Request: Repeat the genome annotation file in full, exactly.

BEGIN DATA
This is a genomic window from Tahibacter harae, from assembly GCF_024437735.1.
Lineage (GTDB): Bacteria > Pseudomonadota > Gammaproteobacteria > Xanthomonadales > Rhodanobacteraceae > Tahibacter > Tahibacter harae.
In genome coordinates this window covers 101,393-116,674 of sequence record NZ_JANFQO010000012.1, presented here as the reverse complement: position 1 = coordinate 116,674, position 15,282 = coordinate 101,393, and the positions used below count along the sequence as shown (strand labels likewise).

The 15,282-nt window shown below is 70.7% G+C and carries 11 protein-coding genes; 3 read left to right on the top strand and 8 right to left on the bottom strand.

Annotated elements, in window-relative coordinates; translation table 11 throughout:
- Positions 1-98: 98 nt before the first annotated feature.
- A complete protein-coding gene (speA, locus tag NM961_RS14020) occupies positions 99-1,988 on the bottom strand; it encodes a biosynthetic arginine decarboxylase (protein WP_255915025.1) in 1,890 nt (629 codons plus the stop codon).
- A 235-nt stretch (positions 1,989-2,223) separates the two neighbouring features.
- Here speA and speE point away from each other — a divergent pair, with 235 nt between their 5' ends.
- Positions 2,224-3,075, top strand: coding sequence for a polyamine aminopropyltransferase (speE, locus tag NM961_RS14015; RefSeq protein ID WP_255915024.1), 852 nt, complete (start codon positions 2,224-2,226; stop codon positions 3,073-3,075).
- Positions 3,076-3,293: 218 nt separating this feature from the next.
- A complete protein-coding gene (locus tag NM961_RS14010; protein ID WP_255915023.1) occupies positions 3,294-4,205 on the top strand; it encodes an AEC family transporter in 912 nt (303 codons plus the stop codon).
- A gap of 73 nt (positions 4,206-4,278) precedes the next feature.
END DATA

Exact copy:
This is a genomic window from Tahibacter harae, from assembly GCF_024437735.1.
Lineage (GTDB): Bacteria > Pseudomonadota > Gammaproteobacteria > Xanthomonadales > Rhodanobacteraceae > Tahibacter > Tahibacter harae.
In genome coordinates this window covers 101,393-116,674 of sequence record NZ_JANFQO010000012.1, presented here as the reverse complement: position 1 = coordinate 116,674, position 15,282 = coordinate 101,393, and the positions used below count along the sequence as shown (strand labels likewise).

The 15,282-nt window shown below is 70.7% G+C and carries 11 protein-coding genes; 3 read left to right on the top strand and 8 right to left on the bottom strand.

Annotated elements, in window-relative coordinates; translation table 11 throughout:
- Positions 1-98: 98 nt before the first annotated feature.
- A complete protein-coding gene (speA, locus tag NM961_RS14020) occupies positions 99-1,988 on the bottom strand; it encodes a biosynthetic arginine decarboxylase (protein WP_255915025.1) in 1,890 nt (629 codons plus the stop codon).
- A 235-nt stretch (positions 1,989-2,223) separates the two neighbouring features.
- Here speA and speE point away from each other — a divergent pair, with 235 nt between their 5' ends.
- Positions 2,224-3,075, top strand: coding sequence for a polyamine aminopropyltransferase (speE, locus tag NM961_RS14015; RefSeq protein ID WP_255915024.1), 852 nt, complete (start codon positions 2,224-2,226; stop codon positions 3,073-3,075).
- Positions 3,076-3,293: 218 nt separating this feature from the next.
- A complete protein-coding gene (locus tag NM961_RS14010; protein ID WP_255915023.1) occupies positions 3,294-4,205 on the top strand; it encodes an AEC family transporter in 912 nt (303 codons plus the stop codon).
- A gap of 73 nt (positions 4,206-4,278) precedes the next feature.